Q: How often should I have my pet groomed?
A: We recommend setting up a maintenance grooming schedule of at least every 4-6 weeks. With regular grooming, your pet’s coat will stay in good shape, shedding is reduced, fleas and ticks can be better controlled and your pet will just look and feel better.
Q: How long does the grooming take?
A: Most grooms are finished in 1 to 1.5 hours. Occasionally, more or less depending on the pet.
Q: Do I have to be home when you groom my pet?
A: Yes, you must be present the first time we come to your home or office. After the initial visit we will work out an arrangement with you to groom your pet when you are not home if that is more convenient for you.
Q: Is there anything that I need to do at my location for you to groom my pet?
A:Please allow your pet to go out for a potty break before we arrive.
- If possible, please do not feed your pet within an hour before we arrive.
- Inspect your location and identify the best parking and entering and exiting route so that our trailer does not interfere with buildings, vehicles etc.
- If you live in a gated community or other arrangement where security must be notified, please do so.
Q: Do you groom cats?
Q: Should I tip the groomer?
A: Like any other service profession, tips are always welcome. The grooming process is a long and sometimes difficult one. Groomers often have to contend with pets that bite and /or constantly move on the table and are uncooperative during the entire grooming process. Our groomers spend a great deal of time being gentle and loving with your pet and take pride in their work, so tips are always greatly appreciated but not expected.
Q: My dog has a lot of mats. Is it really necessary to shave her almost bald?
A: It depends on the severity of the matting. Your dog’s health and well being is our first concern. Minor mats can sometimes be worked out by hand or with other tools. Sometimes shaving down is the only humane solution. Severe mats can cause skin irritations and hide other conditions such as hot spots, dermatitis, seborrhea, parasites, cuts, scabs, sores and redness. We can’t be responsible for the condition of your pet’s skin under all that hair, but we will do our best to warn you ahead of time so you are aware of the danger. Because your dog is severely tangled or matted, they are at greater risk of injury, stress and trauma. All precautions will be taken during the grooming of your dog. However, problems can occasionally arise, during or after the grooming, such as nicks, clipper irritation and mental or physical stress. Your groomer will decide whether it is possible to de-matt your dog gently and humanely or if a “shave down” is necessary.
Often after shaving, your dog’s skin can look fine, but she will spend the next few days scratching like crazy. Unfortunately, this is normal. Severe matting decreases the circulation of blood to your dog’s skin. You know how it feels when your foot falls asleep; imagine that feeling all over your whole body and you will understand why your pet is scratching incessantly. Of course, we want your dog to look beautiful, but it’s more important that they’re healthy. We will discuss your choices, how best to address them and most important of all, how to avoid the same situation in the future.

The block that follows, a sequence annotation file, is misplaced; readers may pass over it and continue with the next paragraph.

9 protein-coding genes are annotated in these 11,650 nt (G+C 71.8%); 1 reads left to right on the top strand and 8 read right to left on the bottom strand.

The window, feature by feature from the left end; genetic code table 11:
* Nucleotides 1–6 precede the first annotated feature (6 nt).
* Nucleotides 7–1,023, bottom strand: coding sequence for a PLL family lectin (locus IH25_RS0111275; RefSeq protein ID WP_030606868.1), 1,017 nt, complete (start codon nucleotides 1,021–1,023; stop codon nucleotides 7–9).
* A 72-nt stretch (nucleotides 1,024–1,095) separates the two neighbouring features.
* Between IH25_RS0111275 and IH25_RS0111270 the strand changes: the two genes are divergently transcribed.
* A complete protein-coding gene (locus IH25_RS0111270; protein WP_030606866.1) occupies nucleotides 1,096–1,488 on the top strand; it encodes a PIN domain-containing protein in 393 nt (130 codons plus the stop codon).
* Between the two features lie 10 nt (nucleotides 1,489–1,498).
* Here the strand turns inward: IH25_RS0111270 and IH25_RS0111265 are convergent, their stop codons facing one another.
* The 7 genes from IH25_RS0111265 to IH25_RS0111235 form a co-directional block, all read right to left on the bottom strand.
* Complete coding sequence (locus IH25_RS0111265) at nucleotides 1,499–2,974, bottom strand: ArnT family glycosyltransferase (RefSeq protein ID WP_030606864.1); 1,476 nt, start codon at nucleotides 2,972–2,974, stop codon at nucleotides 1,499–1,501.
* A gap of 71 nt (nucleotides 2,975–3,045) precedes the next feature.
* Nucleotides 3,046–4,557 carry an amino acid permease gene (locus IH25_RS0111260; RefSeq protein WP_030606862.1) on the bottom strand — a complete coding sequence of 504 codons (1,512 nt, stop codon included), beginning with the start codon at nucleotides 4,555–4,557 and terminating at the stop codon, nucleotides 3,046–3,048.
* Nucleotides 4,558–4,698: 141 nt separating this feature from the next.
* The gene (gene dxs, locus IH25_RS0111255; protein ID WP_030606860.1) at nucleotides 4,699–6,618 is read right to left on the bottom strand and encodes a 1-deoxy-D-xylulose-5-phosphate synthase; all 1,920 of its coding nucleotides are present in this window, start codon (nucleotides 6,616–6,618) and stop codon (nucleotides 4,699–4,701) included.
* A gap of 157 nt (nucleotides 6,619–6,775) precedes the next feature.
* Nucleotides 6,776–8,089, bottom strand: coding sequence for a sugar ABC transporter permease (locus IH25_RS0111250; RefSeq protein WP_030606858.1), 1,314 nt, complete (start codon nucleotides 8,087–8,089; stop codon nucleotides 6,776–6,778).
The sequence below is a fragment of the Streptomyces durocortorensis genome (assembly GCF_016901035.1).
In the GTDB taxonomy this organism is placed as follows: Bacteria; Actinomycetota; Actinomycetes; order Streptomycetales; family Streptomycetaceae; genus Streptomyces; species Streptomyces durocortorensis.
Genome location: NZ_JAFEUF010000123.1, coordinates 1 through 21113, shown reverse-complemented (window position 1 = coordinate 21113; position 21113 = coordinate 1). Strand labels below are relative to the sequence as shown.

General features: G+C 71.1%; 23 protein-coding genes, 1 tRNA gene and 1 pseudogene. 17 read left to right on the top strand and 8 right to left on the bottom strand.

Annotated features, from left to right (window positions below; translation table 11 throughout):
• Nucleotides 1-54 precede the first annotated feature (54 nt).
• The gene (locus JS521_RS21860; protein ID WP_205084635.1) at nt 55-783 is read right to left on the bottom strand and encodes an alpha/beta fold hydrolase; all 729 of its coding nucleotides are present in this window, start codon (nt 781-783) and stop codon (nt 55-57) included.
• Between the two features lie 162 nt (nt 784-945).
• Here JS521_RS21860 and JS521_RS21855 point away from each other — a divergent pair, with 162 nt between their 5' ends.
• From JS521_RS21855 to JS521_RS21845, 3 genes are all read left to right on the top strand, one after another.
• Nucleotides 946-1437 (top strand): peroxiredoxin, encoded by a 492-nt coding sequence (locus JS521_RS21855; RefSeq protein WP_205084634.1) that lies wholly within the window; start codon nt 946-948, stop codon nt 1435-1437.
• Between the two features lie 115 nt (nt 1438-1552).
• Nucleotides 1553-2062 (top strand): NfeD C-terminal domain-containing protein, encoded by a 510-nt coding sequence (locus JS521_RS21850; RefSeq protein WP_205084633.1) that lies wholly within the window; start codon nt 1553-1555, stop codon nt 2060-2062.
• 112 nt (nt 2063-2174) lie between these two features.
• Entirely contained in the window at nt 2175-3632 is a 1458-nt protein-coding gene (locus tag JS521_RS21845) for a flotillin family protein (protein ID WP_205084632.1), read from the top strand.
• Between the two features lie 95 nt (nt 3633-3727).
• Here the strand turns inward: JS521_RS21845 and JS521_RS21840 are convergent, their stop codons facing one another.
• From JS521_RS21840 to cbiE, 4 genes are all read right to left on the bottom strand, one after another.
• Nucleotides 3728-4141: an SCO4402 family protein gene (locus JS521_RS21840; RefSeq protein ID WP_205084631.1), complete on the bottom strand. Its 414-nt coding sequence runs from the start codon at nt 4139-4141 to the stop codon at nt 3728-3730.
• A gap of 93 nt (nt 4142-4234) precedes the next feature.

Q: My dog is kind of cranky and not very well behaved. Will you be able to groom him?
A: There isn’t much we haven’t seen or dealt with. We see all dogs as potential friends. Most dogs with behavioral issues are just scared and with care and compassion, a new friendship can blossom. If your dog’s issues are especially time consuming, there might be a small "cranky friend" handling fee.
Q: Why do my dog’s nails sometimes bleed after having been groomed?
A: Sometimes a dog’s nails are very long and we try to cut them as close as possible to the quick (the vein located inside the dog’s nails). If the nails have been neglected, the quick will grow to the end, so when the nails are cut, the quick may also be cut. This is not serious and we have powder that stops the bleeding. However, when the dog walks on pavement, the nail may open and bleed again. You can use a dry bar of soap and scrape it against the nail. You can also use flour or baking powder to stop the bleeding. If your dog’s nails are long, they should be cut every few weeks so the quick will recede and prevent bleeding in the future.
Q: What if I’m unhappy with the groom?
A: If, for any reason, you are dissatisfied with your pet’s groom, by all means tell your groomer before they leave. If you pay for a service, you should be getting what you expected.
There may be a reason your pet’s haircut is choppy, or a toenail is bleeding. Perhaps your pet was wiggly, heavily matted or the nails had been neglected. Our groomers want to work with you to ensure satisfaction, and they can’t fix what they don’t know about. Pet grooming is not an exact science. All dogs are not created equal, and most pets come with their own quirks and idiosyncrasies. If you have questions about your pet’s grooming session please ask the groomer. If you still have concerns, please contact the office immediately and allow management the opportunity to address the situation and make it right. Your satisfaction is our goal!
Call Today! 817.735.3811